The Watchers

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In the last few days I’ve spoken with three different women from three different states and the stress level is high. 

We normally hear about the stress farmers are under and those farmers are female too, but I’m referring to the female farmer that is also the mother or wife.

As a woman I think we are naturally nurturers (not saying guys aren’t) and in that role we seem to feel like we need to be the one who holds everyone together.

We watch our husbands worry over not getting the crops in. Or when the machinery breaks down and tensions are rising we women have an overwhelming desire to fix things or to at least help our guys feel better.

“Fixing things” is not attainable yet we strive to the point of dismay.

We see relationships between husband and son, husband and wife, sons and sons  . . . the list could go on – deteriorate with each passing day that field work is stalled.

We watch as tensions rise and words are quick and sharp when normally they aren’t present.

We see the body language change. The hand running through the hair, the rubbing of the back of the neck, the tiredness in their eyes.

We try unsuccessfully to be the buffer between our farmer and bad news.

This year with so much going against us it seems worse. We should be finishing corn planting yet we have not a single kernel in the ground. Too wet. Then yesterday we had a few hours where we could have started before the rain came again but the corn planter was down. It was a holiday and with all the high tech going on farmers are at the mercy of their dealers. So, today the planter will be fixed while the rain comes back.

Simple questions about a field between father and son, mother and son etc. becomes accusatory without effort.

Conversations begin and end with negativity.

Sleep comes but rest doesn’t always accompany it.

Whether we women are side by side working, in a supporting role such as bookwork, runner, cooking for the guys or whatever, we watch.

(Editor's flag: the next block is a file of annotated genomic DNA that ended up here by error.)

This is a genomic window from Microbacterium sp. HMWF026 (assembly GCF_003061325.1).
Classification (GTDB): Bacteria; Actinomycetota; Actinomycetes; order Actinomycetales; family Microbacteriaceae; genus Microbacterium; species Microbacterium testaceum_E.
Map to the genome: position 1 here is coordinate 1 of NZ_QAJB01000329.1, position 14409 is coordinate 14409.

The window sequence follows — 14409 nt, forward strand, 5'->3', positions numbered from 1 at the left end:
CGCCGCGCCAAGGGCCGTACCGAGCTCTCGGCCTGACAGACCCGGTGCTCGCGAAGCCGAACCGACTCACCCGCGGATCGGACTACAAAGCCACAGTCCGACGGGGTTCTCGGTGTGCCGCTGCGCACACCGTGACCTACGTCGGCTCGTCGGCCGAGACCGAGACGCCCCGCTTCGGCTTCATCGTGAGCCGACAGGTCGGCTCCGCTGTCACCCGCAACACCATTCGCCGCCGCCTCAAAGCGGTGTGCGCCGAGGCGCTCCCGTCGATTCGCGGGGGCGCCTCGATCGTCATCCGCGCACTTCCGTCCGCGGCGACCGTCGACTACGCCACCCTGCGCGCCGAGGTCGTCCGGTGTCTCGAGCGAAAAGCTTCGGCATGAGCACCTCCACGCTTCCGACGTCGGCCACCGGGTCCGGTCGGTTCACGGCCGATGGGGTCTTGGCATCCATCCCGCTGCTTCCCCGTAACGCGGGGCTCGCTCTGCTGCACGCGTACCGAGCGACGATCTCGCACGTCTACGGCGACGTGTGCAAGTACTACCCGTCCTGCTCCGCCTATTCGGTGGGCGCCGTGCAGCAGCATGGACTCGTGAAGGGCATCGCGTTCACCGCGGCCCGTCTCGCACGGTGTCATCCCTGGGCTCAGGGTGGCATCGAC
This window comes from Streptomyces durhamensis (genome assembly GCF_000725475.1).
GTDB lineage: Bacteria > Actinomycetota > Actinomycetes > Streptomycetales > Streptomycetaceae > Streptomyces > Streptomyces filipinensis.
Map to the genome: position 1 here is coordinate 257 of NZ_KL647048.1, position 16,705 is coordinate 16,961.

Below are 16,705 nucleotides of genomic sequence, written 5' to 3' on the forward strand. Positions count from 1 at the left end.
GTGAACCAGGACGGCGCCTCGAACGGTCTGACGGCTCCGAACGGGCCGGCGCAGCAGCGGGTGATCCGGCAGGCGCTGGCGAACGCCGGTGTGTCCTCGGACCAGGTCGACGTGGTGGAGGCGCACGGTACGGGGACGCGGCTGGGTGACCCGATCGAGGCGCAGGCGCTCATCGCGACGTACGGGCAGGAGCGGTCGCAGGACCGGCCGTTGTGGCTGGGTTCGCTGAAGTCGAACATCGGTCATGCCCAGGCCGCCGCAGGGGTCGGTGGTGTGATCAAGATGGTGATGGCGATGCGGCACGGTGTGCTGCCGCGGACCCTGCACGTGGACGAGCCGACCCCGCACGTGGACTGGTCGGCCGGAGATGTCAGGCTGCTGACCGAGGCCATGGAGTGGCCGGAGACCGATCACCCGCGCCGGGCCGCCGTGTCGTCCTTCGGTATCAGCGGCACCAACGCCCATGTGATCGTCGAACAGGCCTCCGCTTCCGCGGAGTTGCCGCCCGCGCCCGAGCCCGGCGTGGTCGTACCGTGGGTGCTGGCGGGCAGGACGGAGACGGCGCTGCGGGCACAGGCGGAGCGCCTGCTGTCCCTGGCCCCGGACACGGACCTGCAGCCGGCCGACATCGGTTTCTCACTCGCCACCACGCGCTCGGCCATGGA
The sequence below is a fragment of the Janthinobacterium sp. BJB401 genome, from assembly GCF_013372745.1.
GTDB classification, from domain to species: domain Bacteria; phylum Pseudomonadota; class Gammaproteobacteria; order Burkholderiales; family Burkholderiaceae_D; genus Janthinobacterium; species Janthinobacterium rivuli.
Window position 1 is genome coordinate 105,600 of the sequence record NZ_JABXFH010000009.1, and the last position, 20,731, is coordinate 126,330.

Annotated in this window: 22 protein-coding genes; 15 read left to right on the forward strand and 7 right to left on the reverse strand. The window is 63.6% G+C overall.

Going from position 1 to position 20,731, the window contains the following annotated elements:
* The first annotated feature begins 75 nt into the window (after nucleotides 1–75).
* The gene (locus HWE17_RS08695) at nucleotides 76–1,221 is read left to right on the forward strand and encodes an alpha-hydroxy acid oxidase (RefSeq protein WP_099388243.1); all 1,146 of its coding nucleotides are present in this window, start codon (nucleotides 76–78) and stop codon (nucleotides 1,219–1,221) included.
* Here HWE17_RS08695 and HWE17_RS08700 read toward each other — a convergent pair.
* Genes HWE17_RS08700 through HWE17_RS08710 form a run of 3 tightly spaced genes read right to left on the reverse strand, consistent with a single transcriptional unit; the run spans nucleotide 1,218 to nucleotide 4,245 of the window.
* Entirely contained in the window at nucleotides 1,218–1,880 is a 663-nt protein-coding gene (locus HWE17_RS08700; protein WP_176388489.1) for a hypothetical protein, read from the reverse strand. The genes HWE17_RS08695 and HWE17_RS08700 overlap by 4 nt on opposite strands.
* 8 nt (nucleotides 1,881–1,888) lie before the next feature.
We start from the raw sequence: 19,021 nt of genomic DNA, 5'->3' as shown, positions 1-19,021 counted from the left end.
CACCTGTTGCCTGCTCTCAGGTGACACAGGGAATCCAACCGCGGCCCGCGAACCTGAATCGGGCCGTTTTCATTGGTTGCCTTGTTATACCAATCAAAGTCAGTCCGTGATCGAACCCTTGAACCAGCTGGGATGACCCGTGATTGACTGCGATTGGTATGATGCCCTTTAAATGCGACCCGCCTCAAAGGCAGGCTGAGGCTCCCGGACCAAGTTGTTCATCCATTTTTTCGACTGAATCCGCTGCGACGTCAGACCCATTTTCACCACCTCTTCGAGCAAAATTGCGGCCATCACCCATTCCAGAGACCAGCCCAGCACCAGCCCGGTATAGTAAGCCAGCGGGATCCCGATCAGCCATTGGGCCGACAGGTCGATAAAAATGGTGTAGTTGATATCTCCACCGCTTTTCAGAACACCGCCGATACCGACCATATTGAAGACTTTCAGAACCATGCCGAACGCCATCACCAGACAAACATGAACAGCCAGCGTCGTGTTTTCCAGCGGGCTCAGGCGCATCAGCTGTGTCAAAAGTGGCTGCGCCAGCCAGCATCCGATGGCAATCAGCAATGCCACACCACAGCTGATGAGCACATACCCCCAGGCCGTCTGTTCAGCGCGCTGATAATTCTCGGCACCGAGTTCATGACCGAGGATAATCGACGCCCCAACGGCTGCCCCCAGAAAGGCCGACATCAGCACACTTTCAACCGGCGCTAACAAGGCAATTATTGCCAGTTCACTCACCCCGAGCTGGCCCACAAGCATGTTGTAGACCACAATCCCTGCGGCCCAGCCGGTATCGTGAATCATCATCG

We watch and then we try to fix.

When we come to one and try to get them to see the other person’s perspective we usually get caught in the cross fire.

Sometimes we watchers just listen. A husband or son will slip in the sit at the table and let their frustrations with others go. It’s a good dumping place. A place where the tension can spill out and give them some room to breathe for a while. But, the spill is usually soaked up by the watcher/listener. You can’t let the spill sit on the floor.

There’s a lot of attention on farmers and their emotional stability as there should be. This is a tough time.

I just want to turn the attention to the watchers.

For you farmers, sons, husbands please consider the watchers in your life. Be careful not to dump too much. Take some time to be the listener. Ask her how she’s doing. Find something positive to say. Even if you have to state the obvious – “Well, another rainy day. We’ll just have to figure it out.” Instead of “I can’t believe it. Another rainy day. When will it ever stop? How in the world will get out crops in and with milk prices so low how will. . . . ”

Watchers are strong and sturdy. Yet even the strongest trees will fall when the winds of adversity last too long.

To all the watchers out there – you are seen and cared for by the greatest Watcher of all. God stands beside you as you try to make peace and find an answer. He hears your frustration and sees your tears. He knows your heart and how divided it can be with the relationships you have. He watches as your mind spins and spins for answers. He knows. He sees. And he has one thing for you to know. You are not God. You are not responsible for everyone and everything. He watches and waits for us to take all our troubles and lay them down. He works better when we aren’t trying to “help’.

As a watcher, it’s a daily task for me to “lay it down”. We want fast, quick fixes but it doesn’t work that way.

As we daily practice to “lay it down” it does become easier at times.

Bottom line – watchers can’t fix. Give it all to the Head Watcher.